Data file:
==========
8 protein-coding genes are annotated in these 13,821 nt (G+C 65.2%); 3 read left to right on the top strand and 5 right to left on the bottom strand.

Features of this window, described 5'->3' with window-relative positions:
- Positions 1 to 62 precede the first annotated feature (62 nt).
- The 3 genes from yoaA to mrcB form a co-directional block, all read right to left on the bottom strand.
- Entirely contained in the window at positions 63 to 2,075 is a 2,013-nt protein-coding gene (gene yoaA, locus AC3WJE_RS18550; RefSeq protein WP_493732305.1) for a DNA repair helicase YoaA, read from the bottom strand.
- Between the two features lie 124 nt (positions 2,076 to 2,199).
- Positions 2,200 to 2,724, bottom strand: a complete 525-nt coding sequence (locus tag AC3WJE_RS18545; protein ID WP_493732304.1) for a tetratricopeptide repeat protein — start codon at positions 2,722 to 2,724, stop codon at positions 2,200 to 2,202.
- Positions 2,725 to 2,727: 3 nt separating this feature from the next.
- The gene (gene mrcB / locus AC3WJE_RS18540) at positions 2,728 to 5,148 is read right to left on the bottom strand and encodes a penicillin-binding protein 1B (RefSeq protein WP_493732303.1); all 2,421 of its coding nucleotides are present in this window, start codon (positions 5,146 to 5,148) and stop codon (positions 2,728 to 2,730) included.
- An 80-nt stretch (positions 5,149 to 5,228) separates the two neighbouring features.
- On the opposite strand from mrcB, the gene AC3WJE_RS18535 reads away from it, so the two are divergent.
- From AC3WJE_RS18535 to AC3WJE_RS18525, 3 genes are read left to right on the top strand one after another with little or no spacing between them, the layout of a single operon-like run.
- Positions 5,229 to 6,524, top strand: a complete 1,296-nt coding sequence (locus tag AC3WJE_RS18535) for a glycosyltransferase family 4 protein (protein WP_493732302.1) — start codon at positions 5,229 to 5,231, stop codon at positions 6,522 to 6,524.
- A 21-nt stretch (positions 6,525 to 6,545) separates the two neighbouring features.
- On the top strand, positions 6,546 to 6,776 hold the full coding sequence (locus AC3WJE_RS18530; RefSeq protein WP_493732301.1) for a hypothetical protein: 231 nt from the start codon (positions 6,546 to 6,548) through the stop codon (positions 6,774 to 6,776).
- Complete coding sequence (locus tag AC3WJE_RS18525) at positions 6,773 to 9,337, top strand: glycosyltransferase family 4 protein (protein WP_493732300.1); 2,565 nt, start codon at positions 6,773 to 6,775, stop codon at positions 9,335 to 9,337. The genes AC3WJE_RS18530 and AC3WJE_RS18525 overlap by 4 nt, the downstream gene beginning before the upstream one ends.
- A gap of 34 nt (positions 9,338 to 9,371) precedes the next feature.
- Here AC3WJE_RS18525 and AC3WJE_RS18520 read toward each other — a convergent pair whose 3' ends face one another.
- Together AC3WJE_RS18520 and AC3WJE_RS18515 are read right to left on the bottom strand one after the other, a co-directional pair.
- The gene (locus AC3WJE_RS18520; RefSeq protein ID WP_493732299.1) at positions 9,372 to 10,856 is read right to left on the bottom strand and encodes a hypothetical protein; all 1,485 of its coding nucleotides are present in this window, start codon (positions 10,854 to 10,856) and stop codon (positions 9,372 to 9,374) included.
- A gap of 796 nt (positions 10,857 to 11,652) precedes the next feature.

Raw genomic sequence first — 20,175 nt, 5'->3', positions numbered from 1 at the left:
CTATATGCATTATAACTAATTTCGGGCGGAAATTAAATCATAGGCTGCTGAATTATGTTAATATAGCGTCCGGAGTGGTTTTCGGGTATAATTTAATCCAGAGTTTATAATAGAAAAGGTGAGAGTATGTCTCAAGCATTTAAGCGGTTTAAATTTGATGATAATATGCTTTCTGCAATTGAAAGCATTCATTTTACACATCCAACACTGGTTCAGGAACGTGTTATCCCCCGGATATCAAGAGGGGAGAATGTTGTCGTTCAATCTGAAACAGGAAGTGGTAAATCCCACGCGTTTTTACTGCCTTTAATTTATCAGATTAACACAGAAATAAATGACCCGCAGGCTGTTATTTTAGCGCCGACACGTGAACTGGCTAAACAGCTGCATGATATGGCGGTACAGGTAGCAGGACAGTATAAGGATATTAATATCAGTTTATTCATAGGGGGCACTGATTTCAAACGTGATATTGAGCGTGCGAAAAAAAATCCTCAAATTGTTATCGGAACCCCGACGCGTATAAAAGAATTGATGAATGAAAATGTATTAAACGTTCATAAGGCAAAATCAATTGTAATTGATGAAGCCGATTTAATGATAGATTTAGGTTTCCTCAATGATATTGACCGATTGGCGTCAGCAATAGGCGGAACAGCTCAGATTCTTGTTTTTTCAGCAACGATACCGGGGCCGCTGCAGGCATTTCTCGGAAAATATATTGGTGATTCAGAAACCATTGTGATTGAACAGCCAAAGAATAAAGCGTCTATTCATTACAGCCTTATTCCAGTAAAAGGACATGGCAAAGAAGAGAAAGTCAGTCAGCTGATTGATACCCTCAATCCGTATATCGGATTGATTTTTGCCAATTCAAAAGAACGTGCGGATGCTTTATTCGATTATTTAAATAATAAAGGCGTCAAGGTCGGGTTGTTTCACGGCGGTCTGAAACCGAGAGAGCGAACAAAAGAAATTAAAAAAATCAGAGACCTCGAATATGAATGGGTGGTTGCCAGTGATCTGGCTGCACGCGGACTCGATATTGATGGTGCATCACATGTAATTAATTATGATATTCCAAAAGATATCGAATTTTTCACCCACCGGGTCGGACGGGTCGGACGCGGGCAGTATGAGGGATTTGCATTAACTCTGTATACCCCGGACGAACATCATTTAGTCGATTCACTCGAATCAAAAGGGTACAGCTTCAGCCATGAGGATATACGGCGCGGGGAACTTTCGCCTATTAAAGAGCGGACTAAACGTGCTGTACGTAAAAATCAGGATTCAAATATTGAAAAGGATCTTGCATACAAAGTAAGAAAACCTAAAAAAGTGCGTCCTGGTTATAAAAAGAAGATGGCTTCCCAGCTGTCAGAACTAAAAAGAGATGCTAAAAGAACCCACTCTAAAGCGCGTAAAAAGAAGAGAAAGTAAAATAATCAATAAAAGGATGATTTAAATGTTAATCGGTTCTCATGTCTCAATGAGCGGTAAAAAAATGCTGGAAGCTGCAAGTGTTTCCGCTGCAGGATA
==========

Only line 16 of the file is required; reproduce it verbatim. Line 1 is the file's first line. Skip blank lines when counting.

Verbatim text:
- Complete coding sequence (locus tag AC3WJE_RS18525) at positions 6,773 to 9,337, top strand: glycosyltransferase family 4 protein (protein WP_493732300.1); 2,565 nt, start codon at positions 6,773 to 6,775, stop codon at positions 9,335 to 9,337. The genes AC3WJE_RS18530 and AC3WJE_RS18525 overlap by 4 nt, the downstream gene beginning before the upstream one ends.